Over the last 14 years, the average age of the A-League player has consistently trended upwards.

In 2020/21, however, this changed and the average age trended downwards, dropping from 27.6 to 25.1.

The number of players utilised in the A-League who were aged 21 and under came in at 107, representing 35% of the 300 players who received A-League minutes during the 2020/21 season.

The youngest squads on average belonged to Central Coast Mariners and Adelaide United, with average ages of 23.6 and 23.9 years respectively.

Another highlight was the fact that of the league’s 312 contracted players, 300 received A-League minutes.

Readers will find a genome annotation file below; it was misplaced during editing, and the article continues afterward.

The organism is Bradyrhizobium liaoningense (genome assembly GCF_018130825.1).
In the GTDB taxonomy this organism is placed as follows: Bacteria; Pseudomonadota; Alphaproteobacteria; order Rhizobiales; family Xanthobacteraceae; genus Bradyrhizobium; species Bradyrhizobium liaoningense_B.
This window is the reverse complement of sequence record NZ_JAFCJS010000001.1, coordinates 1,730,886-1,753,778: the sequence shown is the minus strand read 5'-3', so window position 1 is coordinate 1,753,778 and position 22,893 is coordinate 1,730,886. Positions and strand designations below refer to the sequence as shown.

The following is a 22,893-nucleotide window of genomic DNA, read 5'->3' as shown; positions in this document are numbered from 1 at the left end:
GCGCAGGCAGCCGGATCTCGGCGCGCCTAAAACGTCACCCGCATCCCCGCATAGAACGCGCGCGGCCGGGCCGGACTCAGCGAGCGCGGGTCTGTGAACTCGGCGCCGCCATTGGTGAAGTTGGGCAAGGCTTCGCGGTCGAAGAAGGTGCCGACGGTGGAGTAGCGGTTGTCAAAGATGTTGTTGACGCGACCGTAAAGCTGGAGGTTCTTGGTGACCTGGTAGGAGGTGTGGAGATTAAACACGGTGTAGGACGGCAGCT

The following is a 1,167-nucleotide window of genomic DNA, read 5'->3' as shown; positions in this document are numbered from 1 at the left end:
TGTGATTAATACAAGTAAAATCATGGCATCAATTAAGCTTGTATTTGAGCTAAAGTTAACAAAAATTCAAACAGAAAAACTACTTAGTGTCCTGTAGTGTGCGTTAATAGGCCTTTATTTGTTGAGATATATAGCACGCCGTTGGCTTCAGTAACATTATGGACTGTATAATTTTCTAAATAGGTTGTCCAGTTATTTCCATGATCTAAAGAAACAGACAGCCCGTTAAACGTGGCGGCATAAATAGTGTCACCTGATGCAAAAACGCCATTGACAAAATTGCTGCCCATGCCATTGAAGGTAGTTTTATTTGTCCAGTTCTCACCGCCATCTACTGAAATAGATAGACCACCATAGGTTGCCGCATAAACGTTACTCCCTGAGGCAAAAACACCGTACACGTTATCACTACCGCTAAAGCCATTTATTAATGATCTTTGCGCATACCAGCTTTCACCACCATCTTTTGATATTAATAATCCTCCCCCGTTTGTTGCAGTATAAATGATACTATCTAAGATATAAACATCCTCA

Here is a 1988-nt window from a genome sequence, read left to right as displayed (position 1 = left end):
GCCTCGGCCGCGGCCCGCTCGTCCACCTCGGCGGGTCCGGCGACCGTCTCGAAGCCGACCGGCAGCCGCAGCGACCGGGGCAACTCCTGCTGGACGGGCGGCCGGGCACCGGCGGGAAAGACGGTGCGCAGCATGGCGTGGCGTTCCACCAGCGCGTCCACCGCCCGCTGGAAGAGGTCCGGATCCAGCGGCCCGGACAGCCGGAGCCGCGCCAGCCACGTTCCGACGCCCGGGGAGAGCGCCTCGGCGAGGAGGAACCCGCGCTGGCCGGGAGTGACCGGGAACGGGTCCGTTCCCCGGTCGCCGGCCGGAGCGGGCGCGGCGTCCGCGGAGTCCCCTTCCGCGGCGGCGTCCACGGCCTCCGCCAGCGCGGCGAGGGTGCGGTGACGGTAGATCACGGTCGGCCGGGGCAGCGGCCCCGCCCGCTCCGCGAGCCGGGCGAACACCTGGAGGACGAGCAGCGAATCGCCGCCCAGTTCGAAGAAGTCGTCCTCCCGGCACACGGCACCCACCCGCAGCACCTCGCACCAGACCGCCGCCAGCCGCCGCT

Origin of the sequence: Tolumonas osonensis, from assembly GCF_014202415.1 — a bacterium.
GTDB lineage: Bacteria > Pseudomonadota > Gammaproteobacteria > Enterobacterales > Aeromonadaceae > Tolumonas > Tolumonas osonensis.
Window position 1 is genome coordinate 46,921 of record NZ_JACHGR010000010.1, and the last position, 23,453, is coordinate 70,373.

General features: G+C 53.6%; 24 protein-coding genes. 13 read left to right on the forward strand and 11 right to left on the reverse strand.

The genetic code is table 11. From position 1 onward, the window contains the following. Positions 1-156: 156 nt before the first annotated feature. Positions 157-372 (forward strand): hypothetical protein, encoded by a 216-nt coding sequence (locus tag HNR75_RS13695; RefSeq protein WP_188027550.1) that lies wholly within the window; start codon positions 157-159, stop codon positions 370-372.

“These reports have been immensely valuable, helping the PFA and the players better understand the industry in which they are employed, monitor the application of high-performance standards, assess technical progress and survey the players’ experience,” PFA Co-Chief Executive Beau Busch said of the report.

“For the last five years, we have been able to utilise these reports to formulate evidence-based positions to improve the environments in which our members work through collective bargaining.

“Promisingly, after a period of significant uncertainty, the players have indicated that they are more confident in the direction of their careers and the future of the competition than this time last year, signifying a positive shift in the perception of the A-League.”

The report also highlights the fact that A-League attendances were the lowest ever in the competition, thanks in large part to COVID-19, with an average attendance of 5,660.

Foreign players in the league reduced by 12 to a total of 51, whilst the average salary in the A-League is $136,791.

Access the full report HERE.